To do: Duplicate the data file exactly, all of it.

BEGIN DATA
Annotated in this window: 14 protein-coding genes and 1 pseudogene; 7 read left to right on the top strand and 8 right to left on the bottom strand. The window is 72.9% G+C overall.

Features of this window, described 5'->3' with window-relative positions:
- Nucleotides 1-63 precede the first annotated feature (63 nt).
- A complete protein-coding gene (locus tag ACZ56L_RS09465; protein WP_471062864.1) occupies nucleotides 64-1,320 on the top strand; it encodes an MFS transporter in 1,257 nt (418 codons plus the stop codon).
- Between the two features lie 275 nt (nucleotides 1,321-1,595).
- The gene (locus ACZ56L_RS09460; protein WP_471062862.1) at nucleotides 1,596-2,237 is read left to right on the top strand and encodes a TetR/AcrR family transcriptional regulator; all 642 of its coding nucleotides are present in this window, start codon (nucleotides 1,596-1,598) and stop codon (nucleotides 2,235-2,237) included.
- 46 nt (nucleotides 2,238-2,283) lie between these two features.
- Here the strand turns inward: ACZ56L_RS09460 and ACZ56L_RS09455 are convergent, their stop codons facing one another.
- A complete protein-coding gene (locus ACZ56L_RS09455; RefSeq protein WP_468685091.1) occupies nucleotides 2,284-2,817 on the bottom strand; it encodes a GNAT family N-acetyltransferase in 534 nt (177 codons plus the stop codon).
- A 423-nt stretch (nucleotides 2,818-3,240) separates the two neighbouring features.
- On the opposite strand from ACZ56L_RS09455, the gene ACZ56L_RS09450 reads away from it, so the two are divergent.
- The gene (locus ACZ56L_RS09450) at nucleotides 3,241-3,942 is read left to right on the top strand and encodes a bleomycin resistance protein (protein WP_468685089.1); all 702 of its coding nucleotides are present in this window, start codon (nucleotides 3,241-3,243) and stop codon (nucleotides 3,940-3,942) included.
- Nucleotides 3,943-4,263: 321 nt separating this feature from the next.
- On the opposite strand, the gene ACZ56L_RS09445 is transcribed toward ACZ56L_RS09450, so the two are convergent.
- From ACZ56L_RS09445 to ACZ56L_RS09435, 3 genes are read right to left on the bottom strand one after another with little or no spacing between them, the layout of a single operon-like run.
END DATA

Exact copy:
Annotated in this window: 14 protein-coding genes and 1 pseudogene; 7 read left to right on the top strand and 8 right to left on the bottom strand. The window is 72.9% G+C overall.

Features of this window, described 5'->3' with window-relative positions:
- Nucleotides 1-63 precede the first annotated feature (63 nt).
- A complete protein-coding gene (locus tag ACZ56L_RS09465; protein WP_471062864.1) occupies nucleotides 64-1,320 on the top strand; it encodes an MFS transporter in 1,257 nt (418 codons plus the stop codon).
- Between the two features lie 275 nt (nucleotides 1,321-1,595).
- The gene (locus ACZ56L_RS09460; protein WP_471062862.1) at nucleotides 1,596-2,237 is read left to right on the top strand and encodes a TetR/AcrR family transcriptional regulator; all 642 of its coding nucleotides are present in this window, start codon (nucleotides 1,596-1,598) and stop codon (nucleotides 2,235-2,237) included.
- 46 nt (nucleotides 2,238-2,283) lie between these two features.
- Here the strand turns inward: ACZ56L_RS09460 and ACZ56L_RS09455 are convergent, their stop codons facing one another.
- A complete protein-coding gene (locus ACZ56L_RS09455; RefSeq protein WP_468685091.1) occupies nucleotides 2,284-2,817 on the bottom strand; it encodes a GNAT family N-acetyltransferase in 534 nt (177 codons plus the stop codon).
- A 423-nt stretch (nucleotides 2,818-3,240) separates the two neighbouring features.
- On the opposite strand from ACZ56L_RS09455, the gene ACZ56L_RS09450 reads away from it, so the two are divergent.
- The gene (locus ACZ56L_RS09450) at nucleotides 3,241-3,942 is read left to right on the top strand and encodes a bleomycin resistance protein (protein WP_468685089.1); all 702 of its coding nucleotides are present in this window, start codon (nucleotides 3,241-3,243) and stop codon (nucleotides 3,940-3,942) included.
- Nucleotides 3,943-4,263: 321 nt separating this feature from the next.
- On the opposite strand, the gene ACZ56L_RS09445 is transcribed toward ACZ56L_RS09450, so the two are convergent.
- From ACZ56L_RS09445 to ACZ56L_RS09435, 3 genes are read right to left on the bottom strand one after another with little or no spacing between them, the layout of a single operon-like run.